Deaconesses: An Historical Study by Aime G. Martimort
My rating: 4 of 5 stars
One of the most meticulous works of scholarship I have seen. The subject is narrow and the research is thorough. Martimort examines the office of deaconess from the post-apostolic era to the late middle ages. A majority of the work is devoted to the early church through the tenth century. The reason for this is that the office had disappeared by the Middle Ages due to the rise of nuns and other factors. He is Roman Catholic, but he examines the history of the deaconess in both Western/Latin and Eastern/Greek church. He looks at texts which mention deaconesses, including sermons, manuals, and liturgical documents. He also looks at inscriptions, which mention deaconesses. Like a previous reader I dropped one star because a later chapter has too much untranslated Latin.
He is careful not to overstate his case, but several things are clear from his study. There is no definitive office of deaconess in the history of the Church. The office was absent at points, at some points they were right under a deacon, and at other points they were pretty far down the list of non-ordained ministers in the church. The role of deaconess was almost always restricted to ministering to females. The exception is when they were ministering to the sick, but even then it was usually restricted to females. Deaconesses were in certain situations equivalent to an Abbess in a convent. They were allowed to perform certain liturgical functions in the convent, but only when a priest or deacon was not available and only to women. They did perform baptisms of women at some points because adult women were baptized naked. However, there are several baptismal documents that make no mention of a deaconess, yet do mention women being baptized naked. In other words, deaconesses were not necessary to baptize women, nor were they standard.
They were not equivalent to deacons. They were not ordained in the same manner (when they were ordained), they were not given the same role as deacons, they did not play a role in the Lord’s Supper, they of course, did not teach, which deacons often did, and their presence in the history of the church is inconsistent, while the presence of deacons is prevalent. From the early church onward the office of deacon is there and mentioned over and over. This is not the case with a deaconess.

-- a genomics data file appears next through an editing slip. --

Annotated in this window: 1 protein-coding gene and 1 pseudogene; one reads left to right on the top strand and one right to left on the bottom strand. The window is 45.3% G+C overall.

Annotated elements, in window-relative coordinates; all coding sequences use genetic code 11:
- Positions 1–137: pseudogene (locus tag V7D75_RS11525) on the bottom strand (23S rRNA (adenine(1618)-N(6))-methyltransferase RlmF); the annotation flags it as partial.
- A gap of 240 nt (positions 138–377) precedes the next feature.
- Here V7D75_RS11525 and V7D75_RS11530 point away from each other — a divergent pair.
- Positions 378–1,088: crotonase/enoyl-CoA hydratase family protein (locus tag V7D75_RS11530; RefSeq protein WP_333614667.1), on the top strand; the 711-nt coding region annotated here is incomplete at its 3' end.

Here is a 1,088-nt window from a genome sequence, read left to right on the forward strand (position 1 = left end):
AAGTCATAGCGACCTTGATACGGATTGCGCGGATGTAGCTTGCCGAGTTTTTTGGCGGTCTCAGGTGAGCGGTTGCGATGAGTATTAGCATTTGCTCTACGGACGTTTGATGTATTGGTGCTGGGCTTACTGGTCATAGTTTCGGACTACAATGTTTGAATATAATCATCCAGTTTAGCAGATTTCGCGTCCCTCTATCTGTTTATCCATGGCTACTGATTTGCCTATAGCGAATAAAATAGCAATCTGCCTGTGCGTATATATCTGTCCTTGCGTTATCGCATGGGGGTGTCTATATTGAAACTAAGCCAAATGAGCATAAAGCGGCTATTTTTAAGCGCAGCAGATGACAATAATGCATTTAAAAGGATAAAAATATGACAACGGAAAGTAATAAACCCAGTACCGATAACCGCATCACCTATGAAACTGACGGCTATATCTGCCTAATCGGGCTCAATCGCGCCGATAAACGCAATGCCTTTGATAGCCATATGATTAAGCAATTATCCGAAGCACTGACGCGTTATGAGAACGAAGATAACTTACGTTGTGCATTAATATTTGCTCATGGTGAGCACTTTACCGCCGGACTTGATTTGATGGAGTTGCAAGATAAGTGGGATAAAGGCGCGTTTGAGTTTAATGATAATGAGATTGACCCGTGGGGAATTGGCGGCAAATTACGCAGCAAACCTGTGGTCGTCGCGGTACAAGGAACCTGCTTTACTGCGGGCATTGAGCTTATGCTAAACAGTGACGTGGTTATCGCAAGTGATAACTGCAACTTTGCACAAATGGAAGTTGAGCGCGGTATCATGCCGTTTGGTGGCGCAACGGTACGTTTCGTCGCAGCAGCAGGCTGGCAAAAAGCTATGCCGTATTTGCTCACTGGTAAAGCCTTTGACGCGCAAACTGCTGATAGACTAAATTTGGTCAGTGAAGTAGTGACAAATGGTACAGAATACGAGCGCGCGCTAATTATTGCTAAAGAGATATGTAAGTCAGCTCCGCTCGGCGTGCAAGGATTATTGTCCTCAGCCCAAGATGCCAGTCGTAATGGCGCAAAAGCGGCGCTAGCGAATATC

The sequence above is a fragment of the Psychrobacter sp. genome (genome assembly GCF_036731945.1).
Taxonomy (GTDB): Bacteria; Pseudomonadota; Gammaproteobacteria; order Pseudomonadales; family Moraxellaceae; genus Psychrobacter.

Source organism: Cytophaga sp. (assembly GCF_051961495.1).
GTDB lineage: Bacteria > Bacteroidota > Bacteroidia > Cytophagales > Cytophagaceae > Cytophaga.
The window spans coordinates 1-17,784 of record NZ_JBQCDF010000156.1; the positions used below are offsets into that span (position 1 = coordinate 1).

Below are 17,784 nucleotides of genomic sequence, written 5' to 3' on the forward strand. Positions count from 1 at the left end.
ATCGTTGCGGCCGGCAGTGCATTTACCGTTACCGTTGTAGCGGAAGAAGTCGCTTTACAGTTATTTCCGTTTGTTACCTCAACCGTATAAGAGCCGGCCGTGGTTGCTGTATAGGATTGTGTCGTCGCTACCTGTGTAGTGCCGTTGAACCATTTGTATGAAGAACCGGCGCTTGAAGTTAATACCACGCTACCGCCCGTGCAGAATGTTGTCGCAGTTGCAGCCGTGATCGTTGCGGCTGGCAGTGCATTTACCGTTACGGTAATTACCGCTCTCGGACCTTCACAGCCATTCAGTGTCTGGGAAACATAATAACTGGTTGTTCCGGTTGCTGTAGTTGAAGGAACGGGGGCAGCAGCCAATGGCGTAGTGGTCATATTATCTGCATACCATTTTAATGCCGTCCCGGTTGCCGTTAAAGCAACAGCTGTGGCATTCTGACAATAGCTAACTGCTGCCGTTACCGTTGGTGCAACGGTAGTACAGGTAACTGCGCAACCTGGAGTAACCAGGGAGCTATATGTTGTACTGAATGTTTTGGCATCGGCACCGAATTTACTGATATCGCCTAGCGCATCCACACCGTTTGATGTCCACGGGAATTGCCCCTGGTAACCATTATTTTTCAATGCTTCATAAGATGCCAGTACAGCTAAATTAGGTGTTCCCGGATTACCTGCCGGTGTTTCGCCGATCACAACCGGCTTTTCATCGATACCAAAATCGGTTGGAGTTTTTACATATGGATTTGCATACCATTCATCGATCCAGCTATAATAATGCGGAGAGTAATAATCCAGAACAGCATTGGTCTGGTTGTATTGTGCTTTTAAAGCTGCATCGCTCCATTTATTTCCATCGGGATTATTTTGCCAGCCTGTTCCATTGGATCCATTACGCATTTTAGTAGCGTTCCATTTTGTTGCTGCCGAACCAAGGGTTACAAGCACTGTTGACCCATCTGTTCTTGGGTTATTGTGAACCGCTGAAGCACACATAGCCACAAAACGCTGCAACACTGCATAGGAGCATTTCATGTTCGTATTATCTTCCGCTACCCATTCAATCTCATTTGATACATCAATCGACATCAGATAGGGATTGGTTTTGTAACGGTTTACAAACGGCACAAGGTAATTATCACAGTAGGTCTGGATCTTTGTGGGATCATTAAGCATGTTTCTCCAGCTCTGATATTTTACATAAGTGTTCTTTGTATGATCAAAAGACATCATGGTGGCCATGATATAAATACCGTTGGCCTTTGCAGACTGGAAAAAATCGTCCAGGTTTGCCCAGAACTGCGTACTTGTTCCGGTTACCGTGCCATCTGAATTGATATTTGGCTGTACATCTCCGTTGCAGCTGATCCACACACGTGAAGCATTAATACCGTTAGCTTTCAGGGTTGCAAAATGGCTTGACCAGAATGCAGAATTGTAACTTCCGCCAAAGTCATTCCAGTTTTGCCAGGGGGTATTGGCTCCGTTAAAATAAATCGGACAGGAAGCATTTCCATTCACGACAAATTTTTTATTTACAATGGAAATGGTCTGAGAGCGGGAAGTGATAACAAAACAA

The office of widow is the only office mentioned for women in the 1st and 2nd century and continues to be the dominant office for women through the first several centuries of the history the church. Virgins eventually come in, though it is worth noting that in one place widows are called “virgins” by a church father. That is, they were spiritual virgins who were now espoused to Christ.
On a historical note, Martimort notes that many later liturgical manuals retained the liturgical order for ordaining deaconesses, but they did not actually have deaconesses in practice.The copyists simply copied what the earlier manuscripts had written down. This is interesting because it shows that just because an office or liturgical practice can be found in a document does not mean it was actually used in real life. I think this is important in many areas, not just this subject of deaconesses.
The one thing I wish he had done was more comparison between what the deaconesses did and what deacons did. He covers it in some places, but I wish that had been more thorough.
All in all, a very interesting and excellent study. It is not an easy read for a Protestant. The writing is not exciting and at times he is tedious. Martimort speaks in Roman Catholic terms, which makes it difficult at times to understand everything he means. However, any attempt to formulate a doctrine of deaconess grounded in church history must give heed to this book. Now we need a thorough study for Protestants from the 1300’s to the present.
Your welcome Luke. Thanks for stopping by.